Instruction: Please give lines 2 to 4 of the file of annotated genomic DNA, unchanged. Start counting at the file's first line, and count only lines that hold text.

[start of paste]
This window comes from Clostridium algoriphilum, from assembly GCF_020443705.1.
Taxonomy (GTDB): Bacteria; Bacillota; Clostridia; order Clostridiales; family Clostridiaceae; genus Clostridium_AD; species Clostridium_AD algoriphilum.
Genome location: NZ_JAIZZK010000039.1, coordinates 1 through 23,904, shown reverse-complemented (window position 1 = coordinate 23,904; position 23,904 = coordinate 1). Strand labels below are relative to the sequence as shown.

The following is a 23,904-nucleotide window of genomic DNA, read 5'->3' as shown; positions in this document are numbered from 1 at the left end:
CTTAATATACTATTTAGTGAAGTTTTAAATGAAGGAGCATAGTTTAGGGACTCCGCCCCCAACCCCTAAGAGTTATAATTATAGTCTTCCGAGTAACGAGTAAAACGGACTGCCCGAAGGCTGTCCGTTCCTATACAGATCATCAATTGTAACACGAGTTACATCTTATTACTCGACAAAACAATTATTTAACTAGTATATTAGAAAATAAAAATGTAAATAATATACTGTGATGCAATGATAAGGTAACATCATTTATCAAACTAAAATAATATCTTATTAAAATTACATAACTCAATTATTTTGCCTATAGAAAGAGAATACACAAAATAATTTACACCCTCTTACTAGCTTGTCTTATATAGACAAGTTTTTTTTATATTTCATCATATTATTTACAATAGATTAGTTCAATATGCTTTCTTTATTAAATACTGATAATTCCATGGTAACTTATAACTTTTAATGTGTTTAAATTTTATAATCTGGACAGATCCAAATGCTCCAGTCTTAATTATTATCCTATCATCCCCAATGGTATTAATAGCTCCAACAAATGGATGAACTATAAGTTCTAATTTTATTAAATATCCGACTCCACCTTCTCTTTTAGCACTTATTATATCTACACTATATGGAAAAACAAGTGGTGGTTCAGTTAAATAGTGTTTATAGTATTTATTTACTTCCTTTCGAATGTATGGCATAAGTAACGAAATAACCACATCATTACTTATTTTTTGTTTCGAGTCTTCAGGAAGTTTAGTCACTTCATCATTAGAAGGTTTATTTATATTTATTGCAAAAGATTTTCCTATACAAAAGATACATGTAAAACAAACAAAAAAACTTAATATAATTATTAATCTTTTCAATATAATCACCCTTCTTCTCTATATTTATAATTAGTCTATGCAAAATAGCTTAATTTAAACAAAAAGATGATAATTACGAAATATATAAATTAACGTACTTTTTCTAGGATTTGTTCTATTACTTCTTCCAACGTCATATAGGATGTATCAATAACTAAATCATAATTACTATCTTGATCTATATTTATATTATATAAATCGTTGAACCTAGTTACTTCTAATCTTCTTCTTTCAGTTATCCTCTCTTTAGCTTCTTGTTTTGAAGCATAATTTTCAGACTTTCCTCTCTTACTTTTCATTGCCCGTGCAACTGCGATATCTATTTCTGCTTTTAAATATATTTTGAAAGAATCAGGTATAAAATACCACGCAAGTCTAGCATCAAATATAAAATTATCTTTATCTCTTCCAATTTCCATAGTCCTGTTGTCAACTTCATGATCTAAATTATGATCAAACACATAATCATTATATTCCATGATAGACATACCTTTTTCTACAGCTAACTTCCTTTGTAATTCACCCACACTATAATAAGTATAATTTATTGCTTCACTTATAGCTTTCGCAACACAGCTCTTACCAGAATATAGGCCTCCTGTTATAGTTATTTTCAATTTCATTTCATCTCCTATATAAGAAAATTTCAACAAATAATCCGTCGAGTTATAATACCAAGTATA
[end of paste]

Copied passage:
Taxonomy (GTDB): Bacteria; Bacillota; Clostridia; order Clostridiales; family Clostridiaceae; genus Clostridium_AD; species Clostridium_AD algoriphilum.
Genome location: NZ_JAIZZK010000039.1, coordinates 1 through 23,904, shown reverse-complemented (window position 1 = coordinate 23,904; position 23,904 = coordinate 1). Strand labels below are relative to the sequence as shown.

The following is a 23,904-nucleotide window of genomic DNA, read 5'->3' as shown; positions in this document are numbered from 1 at the left end: